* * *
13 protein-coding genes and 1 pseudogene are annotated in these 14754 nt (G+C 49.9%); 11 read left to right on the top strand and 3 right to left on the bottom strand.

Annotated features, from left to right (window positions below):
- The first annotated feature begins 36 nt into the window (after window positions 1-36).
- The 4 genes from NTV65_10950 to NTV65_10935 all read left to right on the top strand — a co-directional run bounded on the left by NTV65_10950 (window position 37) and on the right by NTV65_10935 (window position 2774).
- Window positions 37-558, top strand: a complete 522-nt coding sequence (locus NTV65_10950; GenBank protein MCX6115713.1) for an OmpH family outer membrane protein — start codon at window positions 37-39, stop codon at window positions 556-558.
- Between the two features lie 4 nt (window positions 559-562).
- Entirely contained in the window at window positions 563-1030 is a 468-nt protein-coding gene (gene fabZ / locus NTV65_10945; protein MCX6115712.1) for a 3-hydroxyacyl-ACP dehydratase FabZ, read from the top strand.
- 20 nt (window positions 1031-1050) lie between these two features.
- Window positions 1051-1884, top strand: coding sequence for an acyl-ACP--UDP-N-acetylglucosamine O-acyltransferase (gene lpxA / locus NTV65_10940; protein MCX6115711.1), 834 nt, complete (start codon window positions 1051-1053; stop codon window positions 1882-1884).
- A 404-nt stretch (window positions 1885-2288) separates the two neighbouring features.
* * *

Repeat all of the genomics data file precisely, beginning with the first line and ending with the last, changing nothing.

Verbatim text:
13 protein-coding genes and 1 pseudogene are annotated in these 14754 nt (G+C 49.9%); 11 read left to right on the top strand and 3 right to left on the bottom strand.

Annotated features, from left to right (window positions below):
- The first annotated feature begins 36 nt into the window (after window positions 1-36).
- The 4 genes from NTV65_10950 to NTV65_10935 all read left to right on the top strand — a co-directional run bounded on the left by NTV65_10950 (window position 37) and on the right by NTV65_10935 (window position 2774).
- Window positions 37-558, top strand: a complete 522-nt coding sequence (locus NTV65_10950; GenBank protein MCX6115713.1) for an OmpH family outer membrane protein — start codon at window positions 37-39, stop codon at window positions 556-558.
- Between the two features lie 4 nt (window positions 559-562).
- Entirely contained in the window at window positions 563-1030 is a 468-nt protein-coding gene (gene fabZ / locus NTV65_10945; protein MCX6115712.1) for a 3-hydroxyacyl-ACP dehydratase FabZ, read from the top strand.
- 20 nt (window positions 1031-1050) lie between these two features.
- Window positions 1051-1884, top strand: coding sequence for an acyl-ACP--UDP-N-acetylglucosamine O-acyltransferase (gene lpxA / locus NTV65_10940; protein MCX6115711.1), 834 nt, complete (start codon window positions 1051-1053; stop codon window positions 1882-1884).
- A 404-nt stretch (window positions 1885-2288) separates the two neighbouring features.